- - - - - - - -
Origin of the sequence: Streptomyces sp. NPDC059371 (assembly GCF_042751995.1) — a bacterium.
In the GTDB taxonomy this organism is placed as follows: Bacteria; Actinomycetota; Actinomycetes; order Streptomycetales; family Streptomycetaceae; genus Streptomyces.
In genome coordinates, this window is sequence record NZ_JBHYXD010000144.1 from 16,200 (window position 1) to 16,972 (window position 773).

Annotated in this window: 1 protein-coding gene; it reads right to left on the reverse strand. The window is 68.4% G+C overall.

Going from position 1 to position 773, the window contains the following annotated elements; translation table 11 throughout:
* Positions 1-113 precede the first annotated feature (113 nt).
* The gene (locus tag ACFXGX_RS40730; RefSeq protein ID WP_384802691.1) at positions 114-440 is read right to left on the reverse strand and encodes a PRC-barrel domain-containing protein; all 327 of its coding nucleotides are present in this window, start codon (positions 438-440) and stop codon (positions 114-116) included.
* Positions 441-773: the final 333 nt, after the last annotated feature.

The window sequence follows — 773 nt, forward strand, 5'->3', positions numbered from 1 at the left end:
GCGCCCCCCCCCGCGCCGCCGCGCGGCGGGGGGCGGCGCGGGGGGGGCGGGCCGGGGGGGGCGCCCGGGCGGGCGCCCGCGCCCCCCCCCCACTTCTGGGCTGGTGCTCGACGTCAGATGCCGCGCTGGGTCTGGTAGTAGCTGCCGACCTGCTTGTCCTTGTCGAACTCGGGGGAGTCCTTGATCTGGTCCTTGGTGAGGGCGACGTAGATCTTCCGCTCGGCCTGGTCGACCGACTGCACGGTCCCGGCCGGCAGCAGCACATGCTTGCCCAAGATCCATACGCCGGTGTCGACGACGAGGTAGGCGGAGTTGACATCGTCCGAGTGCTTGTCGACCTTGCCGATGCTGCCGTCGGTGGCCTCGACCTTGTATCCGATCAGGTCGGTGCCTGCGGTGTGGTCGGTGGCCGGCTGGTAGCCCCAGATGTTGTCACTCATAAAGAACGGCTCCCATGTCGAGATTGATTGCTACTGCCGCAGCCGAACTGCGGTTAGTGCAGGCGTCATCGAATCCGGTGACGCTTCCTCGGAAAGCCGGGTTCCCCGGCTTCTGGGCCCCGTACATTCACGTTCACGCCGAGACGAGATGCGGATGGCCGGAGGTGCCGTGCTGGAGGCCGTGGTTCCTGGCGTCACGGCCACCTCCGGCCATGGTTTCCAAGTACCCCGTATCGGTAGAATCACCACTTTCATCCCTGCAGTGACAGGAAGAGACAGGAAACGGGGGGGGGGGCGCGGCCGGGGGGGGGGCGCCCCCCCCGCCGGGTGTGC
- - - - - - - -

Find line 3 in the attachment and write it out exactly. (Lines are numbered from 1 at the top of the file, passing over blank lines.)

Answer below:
In genome coordinates, this window is sequence record NZ_JBHYXD010000144.1 from 16,200 (window position 1) to 16,972 (window position 773).